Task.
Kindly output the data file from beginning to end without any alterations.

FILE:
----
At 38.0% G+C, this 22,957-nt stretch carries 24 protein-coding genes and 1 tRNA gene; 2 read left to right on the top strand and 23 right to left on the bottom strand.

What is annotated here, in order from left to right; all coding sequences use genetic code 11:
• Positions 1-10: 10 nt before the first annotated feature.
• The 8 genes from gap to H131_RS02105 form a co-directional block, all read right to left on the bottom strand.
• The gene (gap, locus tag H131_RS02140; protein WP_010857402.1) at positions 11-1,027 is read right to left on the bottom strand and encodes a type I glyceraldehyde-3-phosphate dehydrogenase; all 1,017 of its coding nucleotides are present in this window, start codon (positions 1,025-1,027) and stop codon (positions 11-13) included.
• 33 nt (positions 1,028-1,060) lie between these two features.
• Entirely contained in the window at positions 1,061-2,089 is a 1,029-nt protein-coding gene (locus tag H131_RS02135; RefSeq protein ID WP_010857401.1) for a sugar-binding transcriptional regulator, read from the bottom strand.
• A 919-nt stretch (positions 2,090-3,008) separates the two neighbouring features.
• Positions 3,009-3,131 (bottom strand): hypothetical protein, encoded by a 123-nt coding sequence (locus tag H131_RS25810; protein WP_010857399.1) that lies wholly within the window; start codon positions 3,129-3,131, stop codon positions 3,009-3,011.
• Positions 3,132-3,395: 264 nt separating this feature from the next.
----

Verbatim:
At 38.0% G+C, this 22,957-nt stretch carries 24 protein-coding genes and 1 tRNA gene; 2 read left to right on the top strand and 23 right to left on the bottom strand.

What is annotated here, in order from left to right; all coding sequences use genetic code 11:
• Positions 1-10: 10 nt before the first annotated feature.
• The 8 genes from gap to H131_RS02105 form a co-directional block, all read right to left on the bottom strand.
• The gene (gap, locus tag H131_RS02140; protein WP_010857402.1) at positions 11-1,027 is read right to left on the bottom strand and encodes a type I glyceraldehyde-3-phosphate dehydrogenase; all 1,017 of its coding nucleotides are present in this window, start codon (positions 1,025-1,027) and stop codon (positions 11-13) included.
• 33 nt (positions 1,028-1,060) lie between these two features.
• Entirely contained in the window at positions 1,061-2,089 is a 1,029-nt protein-coding gene (locus tag H131_RS02135; RefSeq protein ID WP_010857401.1) for a sugar-binding transcriptional regulator, read from the bottom strand.
• A 919-nt stretch (positions 2,090-3,008) separates the two neighbouring features.
• Positions 3,009-3,131 (bottom strand): hypothetical protein, encoded by a 123-nt coding sequence (locus tag H131_RS25810; protein WP_010857399.1) that lies wholly within the window; start codon positions 3,129-3,131, stop codon positions 3,009-3,011.
• Positions 3,132-3,395: 264 nt separating this feature from the next.